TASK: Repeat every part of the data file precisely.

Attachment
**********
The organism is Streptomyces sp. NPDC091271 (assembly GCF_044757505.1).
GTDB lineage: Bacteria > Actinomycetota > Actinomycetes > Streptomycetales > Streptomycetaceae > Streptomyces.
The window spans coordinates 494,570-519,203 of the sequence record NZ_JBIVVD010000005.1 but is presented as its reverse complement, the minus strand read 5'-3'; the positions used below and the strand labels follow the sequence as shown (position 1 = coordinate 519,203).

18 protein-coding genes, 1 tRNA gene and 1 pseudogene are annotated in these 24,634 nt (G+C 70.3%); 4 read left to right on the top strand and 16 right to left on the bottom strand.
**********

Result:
The organism is Streptomyces sp. NPDC091271 (assembly GCF_044757505.1).
GTDB lineage: Bacteria > Actinomycetota > Actinomycetes > Streptomycetales > Streptomycetaceae > Streptomyces.
The window spans coordinates 494,570-519,203 of the sequence record NZ_JBIVVD010000005.1 but is presented as its reverse complement, the minus strand read 5'-3'; the positions used below and the strand labels follow the sequence as shown (position 1 = coordinate 519,203).

18 protein-coding genes, 1 tRNA gene and 1 pseudogene are annotated in these 24,634 nt (G+C 70.3%); 4 read left to right on the top strand and 16 right to left on the bottom strand.